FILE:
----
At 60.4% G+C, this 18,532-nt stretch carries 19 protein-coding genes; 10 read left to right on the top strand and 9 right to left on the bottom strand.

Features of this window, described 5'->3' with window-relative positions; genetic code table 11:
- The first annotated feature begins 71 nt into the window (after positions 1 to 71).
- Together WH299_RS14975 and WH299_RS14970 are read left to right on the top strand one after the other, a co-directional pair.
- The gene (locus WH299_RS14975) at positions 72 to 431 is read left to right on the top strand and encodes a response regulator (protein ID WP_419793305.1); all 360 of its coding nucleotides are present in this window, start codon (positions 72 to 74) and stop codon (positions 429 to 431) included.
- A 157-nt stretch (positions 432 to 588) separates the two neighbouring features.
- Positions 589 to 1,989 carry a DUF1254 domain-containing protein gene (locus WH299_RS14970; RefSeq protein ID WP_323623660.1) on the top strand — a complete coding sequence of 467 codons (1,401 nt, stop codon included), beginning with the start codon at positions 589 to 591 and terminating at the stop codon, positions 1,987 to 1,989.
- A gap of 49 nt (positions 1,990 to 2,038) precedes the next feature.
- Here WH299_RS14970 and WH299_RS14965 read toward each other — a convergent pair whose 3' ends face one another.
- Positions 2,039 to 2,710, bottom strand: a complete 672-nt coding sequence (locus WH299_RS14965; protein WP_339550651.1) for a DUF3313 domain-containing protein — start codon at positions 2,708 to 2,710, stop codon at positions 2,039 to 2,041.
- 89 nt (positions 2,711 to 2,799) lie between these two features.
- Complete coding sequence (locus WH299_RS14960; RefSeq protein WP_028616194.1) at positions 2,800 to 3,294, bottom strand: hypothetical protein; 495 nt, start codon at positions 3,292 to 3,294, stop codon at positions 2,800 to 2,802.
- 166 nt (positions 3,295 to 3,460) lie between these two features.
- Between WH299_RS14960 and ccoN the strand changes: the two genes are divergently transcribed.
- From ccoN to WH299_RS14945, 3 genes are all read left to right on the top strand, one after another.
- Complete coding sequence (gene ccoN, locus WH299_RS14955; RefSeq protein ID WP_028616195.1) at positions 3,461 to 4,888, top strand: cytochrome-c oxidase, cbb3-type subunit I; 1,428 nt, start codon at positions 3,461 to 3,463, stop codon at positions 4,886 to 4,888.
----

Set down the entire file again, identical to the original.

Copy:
At 60.4% G+C, this 18,532-nt stretch carries 19 protein-coding genes; 10 read left to right on the top strand and 9 right to left on the bottom strand.

Features of this window, described 5'->3' with window-relative positions; genetic code table 11:
- The first annotated feature begins 71 nt into the window (after positions 1 to 71).
- Together WH299_RS14975 and WH299_RS14970 are read left to right on the top strand one after the other, a co-directional pair.
- The gene (locus WH299_RS14975) at positions 72 to 431 is read left to right on the top strand and encodes a response regulator (protein ID WP_419793305.1); all 360 of its coding nucleotides are present in this window, start codon (positions 72 to 74) and stop codon (positions 429 to 431) included.
- A 157-nt stretch (positions 432 to 588) separates the two neighbouring features.
- Positions 589 to 1,989 carry a DUF1254 domain-containing protein gene (locus WH299_RS14970; RefSeq protein ID WP_323623660.1) on the top strand — a complete coding sequence of 467 codons (1,401 nt, stop codon included), beginning with the start codon at positions 589 to 591 and terminating at the stop codon, positions 1,987 to 1,989.
- A gap of 49 nt (positions 1,990 to 2,038) precedes the next feature.
- Here WH299_RS14970 and WH299_RS14965 read toward each other — a convergent pair whose 3' ends face one another.
- Positions 2,039 to 2,710, bottom strand: a complete 672-nt coding sequence (locus WH299_RS14965; protein WP_339550651.1) for a DUF3313 domain-containing protein — start codon at positions 2,708 to 2,710, stop codon at positions 2,039 to 2,041.
- 89 nt (positions 2,711 to 2,799) lie between these two features.
- Complete coding sequence (locus WH299_RS14960; RefSeq protein WP_028616194.1) at positions 2,800 to 3,294, bottom strand: hypothetical protein; 495 nt, start codon at positions 3,292 to 3,294, stop codon at positions 2,800 to 2,802.
- 166 nt (positions 3,295 to 3,460) lie between these two features.
- Between WH299_RS14960 and ccoN the strand changes: the two genes are divergently transcribed.
- From ccoN to WH299_RS14945, 3 genes are all read left to right on the top strand, one after another.
- Complete coding sequence (gene ccoN, locus WH299_RS14955; RefSeq protein ID WP_028616195.1) at positions 3,461 to 4,888, top strand: cytochrome-c oxidase, cbb3-type subunit I; 1,428 nt, start codon at positions 3,461 to 3,463, stop codon at positions 4,886 to 4,888.